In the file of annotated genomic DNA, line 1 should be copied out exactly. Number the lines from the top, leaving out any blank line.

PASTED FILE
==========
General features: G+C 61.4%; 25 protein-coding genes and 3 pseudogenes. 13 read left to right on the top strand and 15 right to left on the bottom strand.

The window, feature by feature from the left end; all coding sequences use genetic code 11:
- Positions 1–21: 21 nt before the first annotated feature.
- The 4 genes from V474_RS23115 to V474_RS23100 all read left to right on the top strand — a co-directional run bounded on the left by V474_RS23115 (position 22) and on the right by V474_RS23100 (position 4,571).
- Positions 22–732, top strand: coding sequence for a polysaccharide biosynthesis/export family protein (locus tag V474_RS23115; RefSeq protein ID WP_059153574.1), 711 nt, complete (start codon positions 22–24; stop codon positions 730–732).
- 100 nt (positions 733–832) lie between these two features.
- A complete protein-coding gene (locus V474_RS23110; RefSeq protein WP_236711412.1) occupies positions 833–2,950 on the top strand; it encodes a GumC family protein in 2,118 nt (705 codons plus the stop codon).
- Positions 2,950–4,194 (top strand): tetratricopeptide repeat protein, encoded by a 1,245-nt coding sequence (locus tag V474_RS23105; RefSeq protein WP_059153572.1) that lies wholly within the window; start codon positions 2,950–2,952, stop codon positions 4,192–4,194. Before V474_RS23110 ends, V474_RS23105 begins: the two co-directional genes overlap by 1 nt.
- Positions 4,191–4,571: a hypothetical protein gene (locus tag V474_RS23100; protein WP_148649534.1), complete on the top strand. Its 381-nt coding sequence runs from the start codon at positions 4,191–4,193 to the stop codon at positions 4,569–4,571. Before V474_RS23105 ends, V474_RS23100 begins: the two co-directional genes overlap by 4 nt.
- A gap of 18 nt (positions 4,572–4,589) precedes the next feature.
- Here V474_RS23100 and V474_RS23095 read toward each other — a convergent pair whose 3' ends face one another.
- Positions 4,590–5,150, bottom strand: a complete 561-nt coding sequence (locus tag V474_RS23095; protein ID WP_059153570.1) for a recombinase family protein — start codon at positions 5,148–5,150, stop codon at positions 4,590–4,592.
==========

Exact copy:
General features: G+C 61.4%; 25 protein-coding genes and 3 pseudogenes. 13 read left to right on the top strand and 15 right to left on the bottom strand.